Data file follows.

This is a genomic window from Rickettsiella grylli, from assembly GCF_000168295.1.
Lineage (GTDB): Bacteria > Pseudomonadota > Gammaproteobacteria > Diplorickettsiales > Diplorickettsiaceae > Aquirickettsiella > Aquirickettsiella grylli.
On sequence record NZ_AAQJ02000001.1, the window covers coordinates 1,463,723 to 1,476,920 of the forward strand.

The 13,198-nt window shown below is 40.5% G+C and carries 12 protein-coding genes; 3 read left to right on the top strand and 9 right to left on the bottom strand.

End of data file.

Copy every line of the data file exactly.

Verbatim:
This is a genomic window from Rickettsiella grylli, from assembly GCF_000168295.1.
Lineage (GTDB): Bacteria > Pseudomonadota > Gammaproteobacteria > Diplorickettsiales > Diplorickettsiaceae > Aquirickettsiella > Aquirickettsiella grylli.
On sequence record NZ_AAQJ02000001.1, the window covers coordinates 1,463,723 to 1,476,920 of the forward strand.

The 13,198-nt window shown below is 40.5% G+C and carries 12 protein-coding genes; 3 read left to right on the top strand and 9 right to left on the bottom strand.